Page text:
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John 5:16-30

We treated this same text the last time and discussed the very important and impressive disclosure in these verses of the equality of the Son with the Father and, at the same time, his distinctness, his separateness from the Father. In other words, John 5:16-30 is a Trinitarian text – a text that provides materials with which to help construct the Bible’s doctrine of one living and true God who exists eternally in three separate persons: Father, Son, and Holy Spirit. It is also a Christological text – a text that provides materials with which to help construct the Bible’s doctrine of the person of Jesus Christ as both the eternal Son of God, or God the Son, and a true man. But, there is something more in this rich and important paragraph that I did not feel comfortable leaving unmentioned and unexamined.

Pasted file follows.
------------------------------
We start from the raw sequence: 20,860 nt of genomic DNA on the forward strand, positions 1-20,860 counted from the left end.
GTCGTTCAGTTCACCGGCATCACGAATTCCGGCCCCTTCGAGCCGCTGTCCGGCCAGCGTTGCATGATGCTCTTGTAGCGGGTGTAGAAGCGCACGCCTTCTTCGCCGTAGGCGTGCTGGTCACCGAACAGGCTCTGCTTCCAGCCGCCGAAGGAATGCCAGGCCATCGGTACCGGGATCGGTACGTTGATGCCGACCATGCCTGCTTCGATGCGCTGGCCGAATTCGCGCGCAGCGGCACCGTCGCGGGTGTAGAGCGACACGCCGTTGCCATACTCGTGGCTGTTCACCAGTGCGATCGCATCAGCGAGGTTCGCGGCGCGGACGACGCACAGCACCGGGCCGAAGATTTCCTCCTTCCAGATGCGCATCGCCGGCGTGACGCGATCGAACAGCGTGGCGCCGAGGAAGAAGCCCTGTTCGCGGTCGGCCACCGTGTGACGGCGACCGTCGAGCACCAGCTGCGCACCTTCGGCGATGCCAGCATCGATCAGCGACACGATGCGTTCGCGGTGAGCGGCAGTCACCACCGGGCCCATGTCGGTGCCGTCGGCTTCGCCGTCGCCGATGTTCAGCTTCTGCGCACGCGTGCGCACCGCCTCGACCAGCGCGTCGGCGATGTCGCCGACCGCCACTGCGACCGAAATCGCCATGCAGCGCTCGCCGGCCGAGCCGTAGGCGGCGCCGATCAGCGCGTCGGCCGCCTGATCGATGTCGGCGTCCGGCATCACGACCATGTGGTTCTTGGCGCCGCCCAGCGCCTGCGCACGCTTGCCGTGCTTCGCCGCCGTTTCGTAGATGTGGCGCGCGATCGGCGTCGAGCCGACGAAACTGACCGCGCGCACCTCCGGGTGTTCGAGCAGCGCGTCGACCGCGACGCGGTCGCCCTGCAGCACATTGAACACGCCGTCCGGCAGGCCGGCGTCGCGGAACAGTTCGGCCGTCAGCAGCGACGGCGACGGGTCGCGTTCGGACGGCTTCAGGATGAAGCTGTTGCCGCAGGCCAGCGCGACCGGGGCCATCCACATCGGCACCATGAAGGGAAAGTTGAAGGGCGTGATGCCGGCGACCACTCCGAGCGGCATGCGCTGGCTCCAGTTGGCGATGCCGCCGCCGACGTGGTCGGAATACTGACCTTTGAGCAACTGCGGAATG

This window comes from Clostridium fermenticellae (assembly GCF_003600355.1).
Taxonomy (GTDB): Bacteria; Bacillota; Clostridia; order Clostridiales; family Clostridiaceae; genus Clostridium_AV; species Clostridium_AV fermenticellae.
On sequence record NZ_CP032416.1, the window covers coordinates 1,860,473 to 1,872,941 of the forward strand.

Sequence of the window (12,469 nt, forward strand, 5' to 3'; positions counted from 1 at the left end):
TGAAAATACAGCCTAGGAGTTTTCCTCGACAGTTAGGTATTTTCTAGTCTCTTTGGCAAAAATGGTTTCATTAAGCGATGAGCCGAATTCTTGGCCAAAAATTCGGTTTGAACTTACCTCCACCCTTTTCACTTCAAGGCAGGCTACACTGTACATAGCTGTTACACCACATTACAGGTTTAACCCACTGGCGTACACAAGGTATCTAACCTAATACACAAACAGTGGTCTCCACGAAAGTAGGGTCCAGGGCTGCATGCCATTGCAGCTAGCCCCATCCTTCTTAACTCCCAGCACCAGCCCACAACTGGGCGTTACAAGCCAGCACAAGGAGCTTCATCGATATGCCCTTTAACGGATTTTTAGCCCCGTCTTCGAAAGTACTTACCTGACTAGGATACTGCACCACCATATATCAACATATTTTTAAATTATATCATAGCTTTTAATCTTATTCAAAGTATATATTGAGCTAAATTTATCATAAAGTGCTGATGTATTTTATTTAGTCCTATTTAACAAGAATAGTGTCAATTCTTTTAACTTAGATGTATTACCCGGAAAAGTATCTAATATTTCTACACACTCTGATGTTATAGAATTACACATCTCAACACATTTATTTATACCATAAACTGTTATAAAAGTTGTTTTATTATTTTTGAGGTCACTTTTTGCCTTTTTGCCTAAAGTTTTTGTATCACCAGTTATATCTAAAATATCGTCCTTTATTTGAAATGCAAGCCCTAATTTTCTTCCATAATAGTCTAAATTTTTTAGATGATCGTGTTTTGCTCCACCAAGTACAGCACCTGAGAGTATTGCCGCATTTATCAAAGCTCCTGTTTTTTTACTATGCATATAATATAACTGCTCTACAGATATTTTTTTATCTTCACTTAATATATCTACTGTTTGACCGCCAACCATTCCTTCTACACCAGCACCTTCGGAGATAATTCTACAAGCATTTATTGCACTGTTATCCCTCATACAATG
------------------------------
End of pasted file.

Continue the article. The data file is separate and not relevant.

I am speaking of the doctrine of divine judgment that we have here and the scene of the last judgment that our Savior himself paints for us, especially in vv. 28-29. If there is a doctrine that has fallen out of sight in Christian preaching and thinking today, it is the doctrine of the last judgment. But it looms large in the Bible! We pointed out last week, as part of our consideration of what these verses teach about the relationship between God the Father and Jesus Christ, his Son, that the Father has entrusted the judgment of mankind to his Son. That is one part of the larger unity of action between the Father and the Son which is taught here. We read in v. 19: “whatever the Father does the Son also does.” The Jews of course knew that God was the Judge of all the earth and that mankind, every human being, would someday have to stand before him to hear God pronounce judgment on his life. The books of the Bible we today call the OT made that clear. What is startling in these verses, of course, is that Christ claims that that divine work, always ascribed to God, to Yahweh, in the OT, is actually his work, entrusted to him by the Father. So we read in v. 22. And, that there be no mistaking the implications of the fact that Jesus of Nazareth is the Judge of all the earth, v. 23 spells them out explicitly: the Son is to receive the honor due to God. The reverence men owe to the Supreme Judge of all men, they owe to Jesus Christ just as they owe it to God the Father. The honor and glory due to God is due to Jesus Christ who is God and does the works that only God can do. The same point is made again in v. 27 and then, once more, in v. 30.